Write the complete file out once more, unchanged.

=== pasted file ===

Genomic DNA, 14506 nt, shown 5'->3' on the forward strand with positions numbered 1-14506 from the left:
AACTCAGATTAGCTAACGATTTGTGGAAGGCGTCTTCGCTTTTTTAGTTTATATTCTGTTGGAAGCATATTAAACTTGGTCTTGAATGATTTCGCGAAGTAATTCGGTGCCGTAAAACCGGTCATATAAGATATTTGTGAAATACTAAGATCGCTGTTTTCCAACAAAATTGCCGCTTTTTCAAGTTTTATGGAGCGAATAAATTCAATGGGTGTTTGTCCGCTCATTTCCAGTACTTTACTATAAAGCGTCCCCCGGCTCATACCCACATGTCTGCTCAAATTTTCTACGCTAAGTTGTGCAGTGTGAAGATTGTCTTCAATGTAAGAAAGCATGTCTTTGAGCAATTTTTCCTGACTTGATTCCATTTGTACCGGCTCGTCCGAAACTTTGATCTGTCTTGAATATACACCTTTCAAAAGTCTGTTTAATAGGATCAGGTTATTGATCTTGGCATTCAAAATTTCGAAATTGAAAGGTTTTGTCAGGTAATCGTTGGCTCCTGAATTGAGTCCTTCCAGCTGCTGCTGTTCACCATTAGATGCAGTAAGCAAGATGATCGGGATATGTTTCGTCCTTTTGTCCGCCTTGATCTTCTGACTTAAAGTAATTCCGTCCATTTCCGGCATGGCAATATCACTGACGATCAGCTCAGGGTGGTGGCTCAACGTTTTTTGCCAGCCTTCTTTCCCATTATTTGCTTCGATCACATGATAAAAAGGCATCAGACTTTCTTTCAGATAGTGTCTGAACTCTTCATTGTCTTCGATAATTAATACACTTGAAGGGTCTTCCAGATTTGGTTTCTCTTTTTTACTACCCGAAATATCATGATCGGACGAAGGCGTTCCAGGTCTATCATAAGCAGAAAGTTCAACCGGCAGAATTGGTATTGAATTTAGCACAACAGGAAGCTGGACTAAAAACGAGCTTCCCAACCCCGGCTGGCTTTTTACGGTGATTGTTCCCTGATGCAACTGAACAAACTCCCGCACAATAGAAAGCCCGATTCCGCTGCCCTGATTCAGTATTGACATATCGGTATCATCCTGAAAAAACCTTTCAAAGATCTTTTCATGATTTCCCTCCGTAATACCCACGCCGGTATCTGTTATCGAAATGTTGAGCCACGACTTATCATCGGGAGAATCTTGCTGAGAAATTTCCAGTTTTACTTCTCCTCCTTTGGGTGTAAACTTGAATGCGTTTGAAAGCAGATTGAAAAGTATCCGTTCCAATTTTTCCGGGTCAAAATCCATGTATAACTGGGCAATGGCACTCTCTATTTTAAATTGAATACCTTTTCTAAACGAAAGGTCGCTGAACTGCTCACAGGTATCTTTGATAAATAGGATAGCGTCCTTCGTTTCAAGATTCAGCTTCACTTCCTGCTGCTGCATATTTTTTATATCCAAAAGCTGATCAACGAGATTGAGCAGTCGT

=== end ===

Genomic DNA, 14506 nt, shown 5'->3' on the forward strand with positions numbered 1-14506 from the left:
AACTCAGATTAGCTAACGATTTGTGGAAGGCGTCTTCGCTTTTTTAGTTTATATTCTGTTGGAAGCATATTAAACTTGGTCTTGAATGATTTCGCGAAGTAATTCGGTGCCGTAAAACCGGTCATATAAGATATTTGTGAAATACTAAGATCGCTGTTTTCCAACAAAATTGCCGCTTTTTCAAGTTTTATGGAGCGAATAAATTCAATGGGTGTTTGTCCGCTCATTTCCAGTACTTTACTATAAAGCGTCCCCCGGCTCATACCCACATGTCTGCTCAAATTTTCTACGCTAAGTTGTGCAGTGTGAAGATTGTCTTCAATGTAAGAAAGCATGTCTTTGAGCAATTTTTCCTGACTTGATTCCATTTGTACCGGCTCGTCCGAAACTTTGATCTGTCTTGAATATACACCTTTCAAAAGTCTGTTTAATAGGATCAGGTTATTGATCTTGGCATTCAAAATTTCGAAATTGAAAGGTTTTGTCAGGTAATCGTTGGCTCCTGAATTGAGTCCTTCCAGCTGCTGCTGTTCACCATTAGATGCAGTAAGCAAGATGATCGGGATATGTTTCGTCCTTTTGTCCGCCTTGATCTTCTGACTTAAAGTAATTCCGTCCATTTCCGGCATGGCAATATCACTGACGATCAGCTCAGGGTGGTGGCTCAACGTTTTTTGCCAGCCTTCTTTCCCATTATTTGCTTCGATCACATGATAAAAAGGCATCAGACTTTCTTTCAGATAGTGTCTGAACTCTTCATTGTCTTCGATAATTAATACACTTGAAGGGTCTTCCAGATTTGGTTTCTCTTTTTTACTACCCGAAATATCATGATCGGACGAAGGCGTTCCAGGTCTATCATAAGCAGAAAGTTCAACCGGCAGAATTGGTATTGAATTTAGCACAACAGGAAGCTGGACTAAAAACGAGCTTCCCAACCCCGGCTGGCTTTTTACGGTGATTGTTCCCTGATGCAACTGAACAAACTCCCGCACAATAGAAAGCCCGATTCCGCTGCCCTGATTCAGTATTGACATATCGGTATCATCCTGAAAAAACCTTTCAAAGATCTTTTCATGATTTCCCTCCGTAATACCCACGCCGGTATCTGTTATCGAAATGTTGAGCCACGACTTATCATCGGGAGAATCTTGCTGAGAAATTTCCAGTTTTACTTCTCCTCCTTTGGGTGTAAACTTGAATGCGTTTGAAAGCAGATTGAAAAGTATCCGTTCCAATTTTTCCGGGTCAAAATCCATGTATAACTGGGCAATGGCACTCTCTATTTTAAATTGAATACCTTTTCTAAACGAAAGGTCGCTGAACTGCTCACAGGTATCTTTGATAAATAGGATAGCGTCCTTCGTTTCAAGATTCAGCTTCACTTCCTGCTGCTGCATATTTTTTATATCCAAAAGCTGATCAACGAGATTGAGCAGTCGT